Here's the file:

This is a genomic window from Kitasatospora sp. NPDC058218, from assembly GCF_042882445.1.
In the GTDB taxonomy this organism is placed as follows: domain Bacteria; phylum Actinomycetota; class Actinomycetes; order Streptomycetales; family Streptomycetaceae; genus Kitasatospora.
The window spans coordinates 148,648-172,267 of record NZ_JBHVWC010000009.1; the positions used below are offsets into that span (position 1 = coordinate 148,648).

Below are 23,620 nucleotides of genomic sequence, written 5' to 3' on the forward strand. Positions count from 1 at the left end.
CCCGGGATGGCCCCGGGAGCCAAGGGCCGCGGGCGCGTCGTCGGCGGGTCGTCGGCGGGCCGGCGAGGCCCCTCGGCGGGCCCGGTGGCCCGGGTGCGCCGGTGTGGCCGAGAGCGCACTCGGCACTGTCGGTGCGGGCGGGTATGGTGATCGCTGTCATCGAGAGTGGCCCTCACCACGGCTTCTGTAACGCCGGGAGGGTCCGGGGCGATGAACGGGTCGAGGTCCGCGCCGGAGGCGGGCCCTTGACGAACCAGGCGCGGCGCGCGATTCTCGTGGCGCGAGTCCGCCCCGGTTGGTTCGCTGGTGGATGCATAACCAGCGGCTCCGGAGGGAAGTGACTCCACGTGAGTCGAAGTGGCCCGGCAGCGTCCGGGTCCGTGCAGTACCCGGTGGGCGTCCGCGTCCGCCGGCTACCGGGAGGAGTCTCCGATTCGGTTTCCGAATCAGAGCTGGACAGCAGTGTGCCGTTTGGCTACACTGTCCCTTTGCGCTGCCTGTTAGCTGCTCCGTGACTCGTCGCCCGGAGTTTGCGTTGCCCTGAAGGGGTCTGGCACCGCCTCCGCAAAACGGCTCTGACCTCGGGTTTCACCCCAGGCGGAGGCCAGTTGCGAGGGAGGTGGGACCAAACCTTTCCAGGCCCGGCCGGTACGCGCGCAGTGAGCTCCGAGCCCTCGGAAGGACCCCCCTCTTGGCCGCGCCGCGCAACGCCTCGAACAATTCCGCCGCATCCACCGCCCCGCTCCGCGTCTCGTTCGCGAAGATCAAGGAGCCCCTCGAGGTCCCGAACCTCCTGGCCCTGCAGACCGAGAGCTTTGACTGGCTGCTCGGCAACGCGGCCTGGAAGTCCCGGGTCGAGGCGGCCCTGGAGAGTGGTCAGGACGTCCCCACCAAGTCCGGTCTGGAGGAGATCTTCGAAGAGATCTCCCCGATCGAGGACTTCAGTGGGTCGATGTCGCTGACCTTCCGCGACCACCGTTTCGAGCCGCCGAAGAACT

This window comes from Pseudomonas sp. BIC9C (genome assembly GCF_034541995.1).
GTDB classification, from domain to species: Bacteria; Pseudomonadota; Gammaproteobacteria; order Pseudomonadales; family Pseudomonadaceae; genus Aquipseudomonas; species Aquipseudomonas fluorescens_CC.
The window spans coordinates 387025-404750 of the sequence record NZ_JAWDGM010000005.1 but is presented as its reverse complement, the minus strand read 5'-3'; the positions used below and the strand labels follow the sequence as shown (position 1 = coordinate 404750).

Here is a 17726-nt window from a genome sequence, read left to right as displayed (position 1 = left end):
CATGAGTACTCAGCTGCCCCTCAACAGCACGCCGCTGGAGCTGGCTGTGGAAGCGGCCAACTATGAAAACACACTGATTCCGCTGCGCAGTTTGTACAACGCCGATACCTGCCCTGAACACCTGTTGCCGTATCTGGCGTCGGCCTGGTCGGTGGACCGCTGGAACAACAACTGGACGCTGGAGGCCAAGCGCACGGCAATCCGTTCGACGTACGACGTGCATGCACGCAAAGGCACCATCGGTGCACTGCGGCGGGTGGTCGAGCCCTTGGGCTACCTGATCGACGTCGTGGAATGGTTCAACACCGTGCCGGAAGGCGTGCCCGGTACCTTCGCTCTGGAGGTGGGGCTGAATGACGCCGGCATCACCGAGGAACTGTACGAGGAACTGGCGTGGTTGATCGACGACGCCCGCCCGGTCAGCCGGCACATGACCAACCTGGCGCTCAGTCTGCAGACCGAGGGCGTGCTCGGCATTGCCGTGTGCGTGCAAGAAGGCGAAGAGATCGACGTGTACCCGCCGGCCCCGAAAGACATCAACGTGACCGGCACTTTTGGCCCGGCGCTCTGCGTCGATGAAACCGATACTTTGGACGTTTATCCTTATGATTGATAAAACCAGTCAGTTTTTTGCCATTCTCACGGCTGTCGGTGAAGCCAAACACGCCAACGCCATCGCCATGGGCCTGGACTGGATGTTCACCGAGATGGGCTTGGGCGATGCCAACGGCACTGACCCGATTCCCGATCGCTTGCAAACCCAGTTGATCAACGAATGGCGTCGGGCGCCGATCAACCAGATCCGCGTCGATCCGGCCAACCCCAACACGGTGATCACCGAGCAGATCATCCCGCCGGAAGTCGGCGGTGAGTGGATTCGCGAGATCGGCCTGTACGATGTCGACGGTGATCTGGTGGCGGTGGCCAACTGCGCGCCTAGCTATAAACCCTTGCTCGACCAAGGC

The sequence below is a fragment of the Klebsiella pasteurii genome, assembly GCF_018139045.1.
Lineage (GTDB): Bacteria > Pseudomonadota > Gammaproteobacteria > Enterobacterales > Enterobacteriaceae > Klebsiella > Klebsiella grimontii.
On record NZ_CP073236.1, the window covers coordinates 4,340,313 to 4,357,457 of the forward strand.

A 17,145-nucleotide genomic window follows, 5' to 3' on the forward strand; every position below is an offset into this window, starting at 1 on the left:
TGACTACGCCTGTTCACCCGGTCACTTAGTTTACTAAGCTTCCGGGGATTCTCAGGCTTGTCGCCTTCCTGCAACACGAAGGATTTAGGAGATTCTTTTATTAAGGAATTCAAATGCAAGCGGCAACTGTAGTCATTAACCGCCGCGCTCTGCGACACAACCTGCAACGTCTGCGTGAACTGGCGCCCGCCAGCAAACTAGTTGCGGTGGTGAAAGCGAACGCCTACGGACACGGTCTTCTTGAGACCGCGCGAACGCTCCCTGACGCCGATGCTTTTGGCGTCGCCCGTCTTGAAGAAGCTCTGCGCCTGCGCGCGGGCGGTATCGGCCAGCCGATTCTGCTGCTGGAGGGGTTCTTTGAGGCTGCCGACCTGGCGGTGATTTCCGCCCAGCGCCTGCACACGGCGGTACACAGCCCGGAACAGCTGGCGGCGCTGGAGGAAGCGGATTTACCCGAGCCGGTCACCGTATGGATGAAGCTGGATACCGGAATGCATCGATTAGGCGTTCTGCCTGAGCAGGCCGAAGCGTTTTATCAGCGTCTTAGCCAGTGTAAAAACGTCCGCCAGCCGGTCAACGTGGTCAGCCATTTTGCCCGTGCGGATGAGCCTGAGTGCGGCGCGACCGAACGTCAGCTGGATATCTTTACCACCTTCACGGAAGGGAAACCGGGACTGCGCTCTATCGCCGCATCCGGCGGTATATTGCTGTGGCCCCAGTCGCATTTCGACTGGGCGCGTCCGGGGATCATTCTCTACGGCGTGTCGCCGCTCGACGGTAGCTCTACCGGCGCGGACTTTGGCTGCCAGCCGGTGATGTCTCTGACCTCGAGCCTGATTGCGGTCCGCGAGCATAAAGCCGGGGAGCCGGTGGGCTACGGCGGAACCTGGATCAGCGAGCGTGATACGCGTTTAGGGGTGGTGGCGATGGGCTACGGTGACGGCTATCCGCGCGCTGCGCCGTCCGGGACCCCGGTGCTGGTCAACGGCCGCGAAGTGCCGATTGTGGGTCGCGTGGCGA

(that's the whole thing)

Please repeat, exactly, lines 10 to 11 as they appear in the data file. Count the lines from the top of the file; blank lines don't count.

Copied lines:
CATGAGTACTCAGCTGCCCCTCAACAGCACGCCGCTGGAGCTGGCTGTGGAAGCGGCCAACTATGAAAACACACTGATTCCGCTGCGCAGTTTGTACAACGCCGATACCTGCCCTGAACACCTGTTGCCGTATCTGGCGTCGGCCTGGTCGGTGGACCGCTGGAACAACAACTGGACGCTGGAGGCCAAGCGCACGGCAATCCGTTCGACGTACGACGTGCATGCACGCAAAGGCACCATCGGTGCACTGCGGCGGGTGGTCGAGCCCTTGGGCTACCTGATCGACGTCGTGGAATGGTTCAACACCGTGCCGGAAGGCGTGCCCGGTACCTTCGCTCTGGAGGTGGGGCTGAATGACGCCGGCATCACCGAGGAACTGTACGAGGAACTGGCGTGGTTGATCGACGACGCCCGCCCGGTCAGCCGGCACATGACCAACCTGGCGCTCAGTCTGCAGACCGAGGGCGTGCTCGGCATTGCCGTGTGCGTGCAAGAAGGCGAAGAGATCGACGTGTACCCGCCGGCCCCGAAAGACATCAACGTGACCGGCACTTTTGGCCCGGCGCTCTGCGTCGATGAAACCGATACTTTGGACGTTTATCCTTATGATTGATAAAACCAGTCAGTTTTTTGCCATTCTCACGGCTGTCGGTGAAGCCAAACACGCCAACGCCATCGCCATGGGCCTGGACTGGATGTTCACCGAGATGGGCTTGGGCGATGCCAACGGCACTGACCCGATTCCCGATCGCTTGCAAACCCAGTTGATCAACGAATGGCGTCGGGCGCCGATCAACCAGATCCGCGTCGATCCGGCCAACCCCAACACGGTGATCACCGAGCAGATCATCCCGCCGGAAGTCGGCGGTGAGTGGATTCGCGAGATCGGCCTGTACGATGTCGACGGTGATCTGGTGGCGGTGGCCAACTGCGCGCCTAGCTATAAACCCTTGCTCGACCAAGGC

The sequence below is a fragment of the Klebsiella pasteurii genome, assembly GCF_018139045.1.